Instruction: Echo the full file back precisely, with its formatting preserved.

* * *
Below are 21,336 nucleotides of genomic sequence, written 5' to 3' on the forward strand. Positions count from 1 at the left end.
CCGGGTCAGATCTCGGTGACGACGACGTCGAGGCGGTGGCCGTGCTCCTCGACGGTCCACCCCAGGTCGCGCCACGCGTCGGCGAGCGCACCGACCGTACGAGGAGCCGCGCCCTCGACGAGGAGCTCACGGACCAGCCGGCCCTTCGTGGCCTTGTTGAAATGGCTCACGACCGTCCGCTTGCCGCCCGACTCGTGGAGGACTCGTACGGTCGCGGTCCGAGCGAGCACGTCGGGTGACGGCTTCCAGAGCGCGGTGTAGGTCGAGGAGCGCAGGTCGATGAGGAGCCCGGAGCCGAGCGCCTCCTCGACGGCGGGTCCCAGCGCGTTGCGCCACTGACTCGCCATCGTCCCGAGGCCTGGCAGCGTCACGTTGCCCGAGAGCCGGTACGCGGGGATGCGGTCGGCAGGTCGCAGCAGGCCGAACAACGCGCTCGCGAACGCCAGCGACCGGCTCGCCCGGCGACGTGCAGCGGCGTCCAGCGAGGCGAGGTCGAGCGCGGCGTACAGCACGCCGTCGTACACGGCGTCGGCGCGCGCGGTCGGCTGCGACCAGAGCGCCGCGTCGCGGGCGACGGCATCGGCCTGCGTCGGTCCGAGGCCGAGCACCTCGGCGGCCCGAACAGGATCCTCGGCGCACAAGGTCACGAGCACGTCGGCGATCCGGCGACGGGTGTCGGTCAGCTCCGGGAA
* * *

Below are 21,336 nucleotides of genomic sequence, written 5' to 3' on the forward strand. Positions count from 1 at the left end.
CCGGGTCAGATCTCGGTGACGACGACGTCGAGGCGGTGGCCGTGCTCCTCGACGGTCCACCCCAGGTCGCGCCACGCGTCGGCGAGCGCACCGACCGTACGAGGAGCCGCGCCCTCGACGAGGAGCTCACGGACCAGCCGGCCCTTCGTGGCCTTGTTGAAATGGCTCACGACCGTCCGCTTGCCGCCCGACTCGTGGAGGACTCGTACGGTCGCGGTCCGAGCGAGCACGTCGGGTGACGGCTTCCAGAGCGCGGTGTAGGTCGAGGAGCGCAGGTCGATGAGGAGCCCGGAGCCGAGCGCCTCCTCGACGGCGGGTCCCAGCGCGTTGCGCCACTGACTCGCCATCGTCCCGAGGCCTGGCAGCGTCACGTTGCCCGAGAGCCGGTACGCGGGGATGCGGTCGGCAGGTCGCAGCAGGCCGAACAACGCGCTCGCGAACGCCAGCGACCGGCTCGCCCGGCGACGTGCAGCGGCGTCCAGCGAGGCGAGGTCGAGCGCGGCGTACAGCACGCCGTCGTACACGGCGTCGGCGCGCGCGGTCGGCTGCGACCAGAGCGCCGCGTCGCGGGCGACGGCATCGGCCTGCGTCGGTCCGAGGCCGAGCACCTCGGCGGCCCGAACAGGATCCTCGGCGCACAAGGTCACGAGCACGTCGGCGATCCGGCGACGGGTGTCGGTCAGCTCCGGGAA